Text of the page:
• CPSC 181*EncodingInformationPunched cards were used to store informationJacquards LoomBabbages machinesHolleriths tabulating machinesIBM machinesPunched cards and punched tape seen as a way of achieving compatibility, transfer of data.fig from www.columbia.edu/acis/history/census-tabulator.html

  • CPSC 181*Computer Programming in the Punch Card Era Computer users submit their programming assignments to their local computer center in the form of a deck of punched cards, one card per program line.

    Wait for the program to be read in, queued for processing, compiled, and executed.

    In due course, a printout of any results, marked with the submitter's identification, would be placed in an output tray, typically in the computer center lobby.

    History

  • CPSC 181*Impact of World War IIApplications of the 1940's:ballistics tablestroop deployment datasecret codes

    Several research projects, funded by military, focused on developing computers

    fig from www.diggerhistory.info

  • CPSC 181*Howard Aiken & MARK I (ASCC)Funded by Navy and IBM, at Harvard Started in 1931 and Completed in 1944One of the first working general-purpose programmable computerused relays, magnets and gearsused vacuum tubes and electric current (on/off) instead of 10-toothed gearsmemory: 72 numbersspeed: 23-digit multiplication in 4 secondsfig from www-03.ibm.com/ibm/history/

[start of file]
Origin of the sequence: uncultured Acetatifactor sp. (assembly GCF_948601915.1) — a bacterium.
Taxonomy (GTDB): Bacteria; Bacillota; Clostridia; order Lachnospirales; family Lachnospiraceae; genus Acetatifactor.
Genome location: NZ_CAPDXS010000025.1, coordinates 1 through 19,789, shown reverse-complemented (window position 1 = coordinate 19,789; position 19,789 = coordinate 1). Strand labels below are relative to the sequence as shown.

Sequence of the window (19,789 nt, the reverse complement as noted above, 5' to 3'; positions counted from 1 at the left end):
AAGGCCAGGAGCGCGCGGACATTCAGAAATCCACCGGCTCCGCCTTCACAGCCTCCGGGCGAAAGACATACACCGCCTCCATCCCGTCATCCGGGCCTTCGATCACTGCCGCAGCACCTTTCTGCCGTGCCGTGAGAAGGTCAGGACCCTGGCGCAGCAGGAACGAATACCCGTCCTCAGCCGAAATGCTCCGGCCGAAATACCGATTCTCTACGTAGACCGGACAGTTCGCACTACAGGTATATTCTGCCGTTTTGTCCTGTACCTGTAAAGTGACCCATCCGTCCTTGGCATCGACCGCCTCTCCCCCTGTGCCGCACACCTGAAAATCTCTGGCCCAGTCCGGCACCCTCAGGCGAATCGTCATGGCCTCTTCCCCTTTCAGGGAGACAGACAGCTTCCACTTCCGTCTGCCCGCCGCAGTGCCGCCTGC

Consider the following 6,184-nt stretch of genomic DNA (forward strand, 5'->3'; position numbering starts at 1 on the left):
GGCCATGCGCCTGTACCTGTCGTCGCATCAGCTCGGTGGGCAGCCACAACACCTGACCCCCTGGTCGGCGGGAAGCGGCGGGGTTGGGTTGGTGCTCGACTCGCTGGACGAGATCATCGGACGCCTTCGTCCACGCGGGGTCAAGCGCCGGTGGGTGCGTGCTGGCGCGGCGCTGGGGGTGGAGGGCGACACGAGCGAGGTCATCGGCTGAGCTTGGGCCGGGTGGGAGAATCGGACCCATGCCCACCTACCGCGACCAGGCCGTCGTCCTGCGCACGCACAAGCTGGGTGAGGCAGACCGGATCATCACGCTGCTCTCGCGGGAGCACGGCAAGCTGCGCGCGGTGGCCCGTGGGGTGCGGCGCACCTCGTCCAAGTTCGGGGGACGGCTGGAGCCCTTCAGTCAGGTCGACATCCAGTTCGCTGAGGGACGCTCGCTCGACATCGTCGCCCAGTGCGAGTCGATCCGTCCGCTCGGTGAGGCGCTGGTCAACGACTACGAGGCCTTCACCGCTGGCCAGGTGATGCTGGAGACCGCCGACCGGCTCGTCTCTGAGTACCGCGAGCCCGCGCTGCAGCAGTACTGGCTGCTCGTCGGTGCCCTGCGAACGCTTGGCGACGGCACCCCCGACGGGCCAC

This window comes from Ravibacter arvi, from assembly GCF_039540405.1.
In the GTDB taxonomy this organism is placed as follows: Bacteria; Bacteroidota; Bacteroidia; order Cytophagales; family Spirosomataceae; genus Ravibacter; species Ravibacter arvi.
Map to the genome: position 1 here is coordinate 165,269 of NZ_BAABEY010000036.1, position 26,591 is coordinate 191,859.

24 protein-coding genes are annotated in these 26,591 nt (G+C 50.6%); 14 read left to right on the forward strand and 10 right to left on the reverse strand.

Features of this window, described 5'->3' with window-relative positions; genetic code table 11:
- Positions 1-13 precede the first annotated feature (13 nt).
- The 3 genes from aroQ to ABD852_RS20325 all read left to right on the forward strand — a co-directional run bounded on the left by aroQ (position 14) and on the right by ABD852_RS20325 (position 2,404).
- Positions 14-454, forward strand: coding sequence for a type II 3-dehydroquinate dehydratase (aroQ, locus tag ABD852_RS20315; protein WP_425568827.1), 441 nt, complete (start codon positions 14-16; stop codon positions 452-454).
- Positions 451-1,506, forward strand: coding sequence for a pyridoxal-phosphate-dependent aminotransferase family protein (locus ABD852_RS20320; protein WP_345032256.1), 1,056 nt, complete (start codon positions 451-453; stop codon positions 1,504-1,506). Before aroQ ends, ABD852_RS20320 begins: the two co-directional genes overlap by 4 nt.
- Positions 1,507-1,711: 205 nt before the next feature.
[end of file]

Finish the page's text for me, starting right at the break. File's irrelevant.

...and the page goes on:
• CPSC 181*Grace Murray HopperJoined Naval Reserve in 1943As Lieutenant, became one of the first programmers of the Mark IEventually reached rank of AdmiralNoted difficulty of programming in machine languageWanted way of specifying programming more naturallyCreated the first compiler, A-OSubsequently created other compilers, became strong proponent of compilers/programming languagesDeveloped programming languages, notably COBOL (1959)fig from computerhistory.orgfig from cs.vassar.edu/history/hopper

  • CPSC 181*ENIAC"Electronic Numerical Integrator and Computer"1940'sMotivating application: calculate firing tables (how to aim gun depending on distance, wind speed, temp, etc.)Funded by Army at Univ. of Penn.John Mauchly & Presper Eckert lead designersFirst fully electronic general-purpose computerused binary values (0/1) instead of decimal (0 to 9)Vacuum-tube basedRequired rewiring to change program originally100 feet long, 10 feet high, 30 tons1000 times faster than Mark Ifigs from www.library.upenn.edu/exhibits/rbm/mauchly/jwm8b

  • CPSC 181*Other Contemporary ProjectsZ1: Germany, Konrad Zusedestroyed during WWII before completedABC: Iowa State, John Atanasoff & Clifford Berrysolve systems of linear equationsColossus: England, Alan Turingcracked German Enigma codeshrouded in secrecy until 1970's

  • CPSC 181*Aspect Still MissingAll these projects still missing a key feature of modern computers